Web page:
Investigators in India are trying to trace the final movements of a British tourist whose decomposing body was found wrapped in a carpet and stuffed inside a plastic bag. His hands had been tied behind his back.
Police in Delhi have launched a murder inquiry after the body of 40-year-old Andrew Roddick was discovered in a narrow lane in a market area in India’s capital. A municipal worker sweeping the alleyway was apparently alerted by a bad smell emanating from what he first thought was a pile of rubbish.
“It was apparently found at around 9.30am, although I was not here,” said Sudhir Gupta, who said the body had been found outside his food distribution office in the city’s Bhogal market. “It was found on the steps. The police have not told us anything.”
Police officials said they were still waiting for permission from the British High Commission for a post mortem examination to proceed, after which they hoped to have more insight into the circumstances surrounding Mr Roddick’s death.
A spokesman for the High Commission said in turn they were liaising with the next of kin and waiting for the formal go-ahead from Mr Roddick’s partner, who is in the UK.
Police have revealed Mr Roddick appeared to have endured several injuries, apparently on the head and elsewhere on his body. They believe he was most likely hit with a heavy, blunt object. Some reports said there were cigarette burns on him, raising the prospect that he may have been tortured.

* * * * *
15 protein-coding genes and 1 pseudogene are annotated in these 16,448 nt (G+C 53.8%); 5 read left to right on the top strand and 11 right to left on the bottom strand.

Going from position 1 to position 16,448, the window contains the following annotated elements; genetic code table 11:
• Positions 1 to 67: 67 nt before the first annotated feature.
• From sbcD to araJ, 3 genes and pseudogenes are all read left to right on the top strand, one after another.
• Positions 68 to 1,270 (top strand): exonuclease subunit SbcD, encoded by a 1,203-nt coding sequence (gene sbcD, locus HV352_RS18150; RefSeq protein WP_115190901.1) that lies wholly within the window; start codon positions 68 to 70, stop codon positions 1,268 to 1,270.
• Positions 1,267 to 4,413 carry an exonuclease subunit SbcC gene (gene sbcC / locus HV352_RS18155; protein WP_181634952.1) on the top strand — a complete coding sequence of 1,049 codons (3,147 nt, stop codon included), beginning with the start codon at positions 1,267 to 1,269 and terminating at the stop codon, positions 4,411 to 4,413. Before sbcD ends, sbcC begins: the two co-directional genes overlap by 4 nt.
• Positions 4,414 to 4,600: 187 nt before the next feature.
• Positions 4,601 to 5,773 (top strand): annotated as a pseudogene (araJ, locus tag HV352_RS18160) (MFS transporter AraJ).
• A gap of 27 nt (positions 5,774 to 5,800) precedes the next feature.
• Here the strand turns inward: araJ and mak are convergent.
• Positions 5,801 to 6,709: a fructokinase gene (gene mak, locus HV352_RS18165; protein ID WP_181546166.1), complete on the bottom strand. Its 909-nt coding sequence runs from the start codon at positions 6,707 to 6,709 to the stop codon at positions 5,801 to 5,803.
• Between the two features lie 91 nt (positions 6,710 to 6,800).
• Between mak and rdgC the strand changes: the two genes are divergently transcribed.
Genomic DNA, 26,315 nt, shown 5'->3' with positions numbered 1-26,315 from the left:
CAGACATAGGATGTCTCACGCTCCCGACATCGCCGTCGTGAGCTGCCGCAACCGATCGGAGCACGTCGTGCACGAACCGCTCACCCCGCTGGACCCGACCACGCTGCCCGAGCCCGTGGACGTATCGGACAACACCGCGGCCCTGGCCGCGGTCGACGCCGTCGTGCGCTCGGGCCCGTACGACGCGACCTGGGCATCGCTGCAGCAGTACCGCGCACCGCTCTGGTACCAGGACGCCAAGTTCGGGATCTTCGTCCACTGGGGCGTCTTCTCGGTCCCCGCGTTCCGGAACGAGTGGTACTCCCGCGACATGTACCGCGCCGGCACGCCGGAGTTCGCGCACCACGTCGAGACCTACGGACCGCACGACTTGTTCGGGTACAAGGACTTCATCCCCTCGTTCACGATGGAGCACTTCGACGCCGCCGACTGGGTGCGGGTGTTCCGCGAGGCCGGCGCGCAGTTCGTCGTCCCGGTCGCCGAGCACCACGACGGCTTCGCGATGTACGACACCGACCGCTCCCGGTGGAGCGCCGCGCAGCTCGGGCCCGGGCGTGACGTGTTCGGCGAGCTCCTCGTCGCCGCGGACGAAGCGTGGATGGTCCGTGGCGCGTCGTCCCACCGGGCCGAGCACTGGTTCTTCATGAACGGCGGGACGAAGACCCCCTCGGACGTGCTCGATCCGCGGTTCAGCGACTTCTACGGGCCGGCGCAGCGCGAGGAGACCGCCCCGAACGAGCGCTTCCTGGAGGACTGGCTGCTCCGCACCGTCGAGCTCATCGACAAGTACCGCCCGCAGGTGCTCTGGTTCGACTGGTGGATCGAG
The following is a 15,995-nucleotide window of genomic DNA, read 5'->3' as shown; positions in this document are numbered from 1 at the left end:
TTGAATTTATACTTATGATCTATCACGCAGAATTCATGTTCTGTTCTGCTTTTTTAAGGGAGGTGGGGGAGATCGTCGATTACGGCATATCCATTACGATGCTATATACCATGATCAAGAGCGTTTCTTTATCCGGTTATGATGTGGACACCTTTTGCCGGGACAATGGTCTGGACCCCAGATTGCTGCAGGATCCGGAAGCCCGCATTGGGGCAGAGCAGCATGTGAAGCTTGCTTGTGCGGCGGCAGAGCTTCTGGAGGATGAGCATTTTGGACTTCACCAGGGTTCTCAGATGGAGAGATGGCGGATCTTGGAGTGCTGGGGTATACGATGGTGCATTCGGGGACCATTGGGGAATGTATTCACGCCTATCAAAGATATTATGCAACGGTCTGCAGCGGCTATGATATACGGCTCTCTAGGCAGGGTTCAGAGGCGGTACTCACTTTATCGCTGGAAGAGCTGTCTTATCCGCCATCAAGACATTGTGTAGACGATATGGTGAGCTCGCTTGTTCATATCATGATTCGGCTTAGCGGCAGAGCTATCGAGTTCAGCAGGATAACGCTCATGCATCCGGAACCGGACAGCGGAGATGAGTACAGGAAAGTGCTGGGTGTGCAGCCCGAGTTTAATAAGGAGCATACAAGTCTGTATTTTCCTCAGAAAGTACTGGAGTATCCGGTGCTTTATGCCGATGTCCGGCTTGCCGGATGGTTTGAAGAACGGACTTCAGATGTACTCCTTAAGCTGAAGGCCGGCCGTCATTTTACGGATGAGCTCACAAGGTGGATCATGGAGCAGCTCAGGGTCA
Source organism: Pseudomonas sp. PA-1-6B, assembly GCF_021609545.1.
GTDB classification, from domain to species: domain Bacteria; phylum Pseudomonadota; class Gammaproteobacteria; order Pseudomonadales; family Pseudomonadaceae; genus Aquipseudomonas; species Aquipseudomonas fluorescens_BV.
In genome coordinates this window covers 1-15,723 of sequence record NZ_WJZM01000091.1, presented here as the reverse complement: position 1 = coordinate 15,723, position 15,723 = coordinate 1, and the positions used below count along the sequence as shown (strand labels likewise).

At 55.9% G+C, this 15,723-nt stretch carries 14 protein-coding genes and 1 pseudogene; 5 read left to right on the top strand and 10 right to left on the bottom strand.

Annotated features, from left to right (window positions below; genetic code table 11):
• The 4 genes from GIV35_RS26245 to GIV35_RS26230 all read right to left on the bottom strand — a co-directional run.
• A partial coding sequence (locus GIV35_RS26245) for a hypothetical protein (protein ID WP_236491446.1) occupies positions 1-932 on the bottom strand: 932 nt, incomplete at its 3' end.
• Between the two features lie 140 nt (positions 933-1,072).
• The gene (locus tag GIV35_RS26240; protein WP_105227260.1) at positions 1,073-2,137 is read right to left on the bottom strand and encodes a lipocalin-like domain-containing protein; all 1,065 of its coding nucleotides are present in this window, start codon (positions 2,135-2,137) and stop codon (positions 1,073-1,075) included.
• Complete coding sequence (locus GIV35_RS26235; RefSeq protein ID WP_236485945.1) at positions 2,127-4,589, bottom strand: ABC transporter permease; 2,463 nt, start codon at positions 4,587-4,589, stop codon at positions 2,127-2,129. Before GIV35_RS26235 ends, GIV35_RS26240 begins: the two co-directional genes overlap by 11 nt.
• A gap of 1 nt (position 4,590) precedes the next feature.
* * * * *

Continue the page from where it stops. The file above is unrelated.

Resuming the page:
The state of his body led officers to guess he had been killed several days before he was found, though north India’s notoriously harsh summer is getting underway and temperatures have already crossed 100 degrees fahrenheit.
Mr Roddick’s body was found in a lane in the Bhogal market, which is known for both wholesale supplies and as a residential area. On Monday, the market appeared to be largely closed and most of the shopkeepers who were there claimed to know nothing about what may have befallen the British tourist.
Deputy police commissioner P Karunakaran told The Independent Mr Roddick’s hands had been bound behind his back with rope, though he denied reports that his feet had also been tied. His soiled British passport was found on his body.
“Right now we don’t have clear information. We are working on it,” he said. “The post mortem has yet to carried out.”
Reports in the Indian media said Mr Roddick had entered the country two months ago on a tourist visa and that he had visited a number of locations in the country including Mumbai, Goa and the southern city of Chennai, in the state of Tamil Nadu. Police are said to be trying to identify if Mr Roddick had an local mobile number and are working with visa officials.
Mr Karunakaran said the indications were that Mr Roddick had spent time in Goa thought he declined to say what the evidence for this was. He said the Briton’s body had been wrapped in carpet and place inside a large plastic bag. “We hope we will know more in a day or two,” he said.
The police have opened a formal inquiry. Mr Roddick’s body has been transferred to the mortuary at the All India Institute of Medical Sciences in Delhi where the post-mortem examination is due to be carried out.
In a statement, the British Foreign Office said: “We can confirm the death of a British national in India on 28 April 28. We are in touch with the Indian authorities and are providing consular assistance to the family at this difficult time.”